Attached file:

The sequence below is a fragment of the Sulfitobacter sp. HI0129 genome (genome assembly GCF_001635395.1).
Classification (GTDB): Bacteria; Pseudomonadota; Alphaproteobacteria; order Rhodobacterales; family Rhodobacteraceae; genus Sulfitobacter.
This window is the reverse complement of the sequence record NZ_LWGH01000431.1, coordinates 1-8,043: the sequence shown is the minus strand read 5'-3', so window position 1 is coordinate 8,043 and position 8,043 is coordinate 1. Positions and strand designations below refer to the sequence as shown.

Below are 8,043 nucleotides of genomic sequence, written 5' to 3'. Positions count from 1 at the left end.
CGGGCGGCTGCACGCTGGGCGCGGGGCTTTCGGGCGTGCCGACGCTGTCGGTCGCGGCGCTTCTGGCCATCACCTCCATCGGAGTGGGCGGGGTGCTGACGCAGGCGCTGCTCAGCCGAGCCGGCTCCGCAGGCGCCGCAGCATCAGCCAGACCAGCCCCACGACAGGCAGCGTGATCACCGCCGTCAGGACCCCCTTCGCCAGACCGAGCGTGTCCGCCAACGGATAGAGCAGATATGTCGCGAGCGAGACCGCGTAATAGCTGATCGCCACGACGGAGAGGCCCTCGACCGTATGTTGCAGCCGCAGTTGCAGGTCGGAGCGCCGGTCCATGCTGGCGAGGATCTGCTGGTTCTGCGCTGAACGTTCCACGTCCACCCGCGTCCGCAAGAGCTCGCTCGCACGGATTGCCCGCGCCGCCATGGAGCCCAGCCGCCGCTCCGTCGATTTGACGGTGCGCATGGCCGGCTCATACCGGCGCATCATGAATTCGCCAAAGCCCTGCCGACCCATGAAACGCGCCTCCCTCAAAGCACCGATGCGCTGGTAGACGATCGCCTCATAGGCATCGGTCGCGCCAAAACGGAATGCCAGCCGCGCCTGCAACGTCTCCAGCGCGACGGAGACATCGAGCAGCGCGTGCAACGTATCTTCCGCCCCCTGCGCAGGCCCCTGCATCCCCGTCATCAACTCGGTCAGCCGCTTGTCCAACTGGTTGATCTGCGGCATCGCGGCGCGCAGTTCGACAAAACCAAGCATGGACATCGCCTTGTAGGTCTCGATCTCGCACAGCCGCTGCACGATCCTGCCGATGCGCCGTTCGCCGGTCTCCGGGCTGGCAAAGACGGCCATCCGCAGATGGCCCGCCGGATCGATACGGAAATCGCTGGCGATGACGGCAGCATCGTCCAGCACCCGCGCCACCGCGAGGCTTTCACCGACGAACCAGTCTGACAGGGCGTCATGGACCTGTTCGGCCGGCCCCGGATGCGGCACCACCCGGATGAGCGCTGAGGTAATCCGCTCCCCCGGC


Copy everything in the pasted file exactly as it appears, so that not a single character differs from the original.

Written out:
The sequence below is a fragment of the Sulfitobacter sp. HI0129 genome (genome assembly GCF_001635395.1).
Classification (GTDB): Bacteria; Pseudomonadota; Alphaproteobacteria; order Rhodobacterales; family Rhodobacteraceae; genus Sulfitobacter.
This window is the reverse complement of the sequence record NZ_LWGH01000431.1, coordinates 1-8,043: the sequence shown is the minus strand read 5'-3', so window position 1 is coordinate 8,043 and position 8,043 is coordinate 1. Positions and strand designations below refer to the sequence as shown.

Below are 8,043 nucleotides of genomic sequence, written 5' to 3'. Positions count from 1 at the left end.
CGGGCGGCTGCACGCTGGGCGCGGGGCTTTCGGGCGTGCCGACGCTGTCGGTCGCGGCGCTTCTGGCCATCACCTCCATCGGAGTGGGCGGGGTGCTGACGCAGGCGCTGCTCAGCCGAGCCGGCTCCGCAGGCGCCGCAGCATCAGCCAGACCAGCCCCACGACAGGCAGCGTGATCACCGCCGTCAGGACCCCCTTCGCCAGACCGAGCGTGTCCGCCAACGGATAGAGCAGATATGTCGCGAGCGAGACCGCGTAATAGCTGATCGCCACGACGGAGAGGCCCTCGACCGTATGTTGCAGCCGCAGTTGCAGGTCGGAGCGCCGGTCCATGCTGGCGAGGATCTGCTGGTTCTGCGCTGAACGTTCCACGTCCACCCGCGTCCGCAAGAGCTCGCTCGCACGGATTGCCCGCGCCGCCATGGAGCCCAGCCGCCGCTCCGTCGATTTGACGGTGCGCATGGCCGGCTCATACCGGCGCATCATGAATTCGCCAAAGCCCTGCCGACCCATGAAACGCGCCTCCCTCAAAGCACCGATGCGCTGGTAGACGATCGCCTCATAGGCATCGGTCGCGCCAAAACGGAATGCCAGCCGCGCCTGCAACGTCTCCAGCGCGACGGAGACATCGAGCAGCGCGTGCAACGTATCTTCCGCCCCCTGCGCAGGCCCCTGCATCCCCGTCATCAACTCGGTCAGCCGCTTGTCCAACTGGTTGATCTGCGGCATCGCGGCGCGCAGTTCGACAAAACCAAGCATGGACATCGCCTTGTAGGTCTCGATCTCGCACAGCCGCTGCACGATCCTGCCGATGCGCCGTTCGCCGGTCTCCGGGCTGGCAAAGACGGCCATCCGCAGATGGCCCGCCGGATCGATACGGAAATCGCTGGCGATGACGGCAGCATCGTCCAGCACCCGCGCCACCGCGAGGCTTTCACCGACGAACCAGTCTGACAGGGCGTCATGGACCTGTTCGGCCGGCCCCGGATGCGGCACCACCCGGATGAGCGCTGAGGTAATCCGCTCCCCCGGC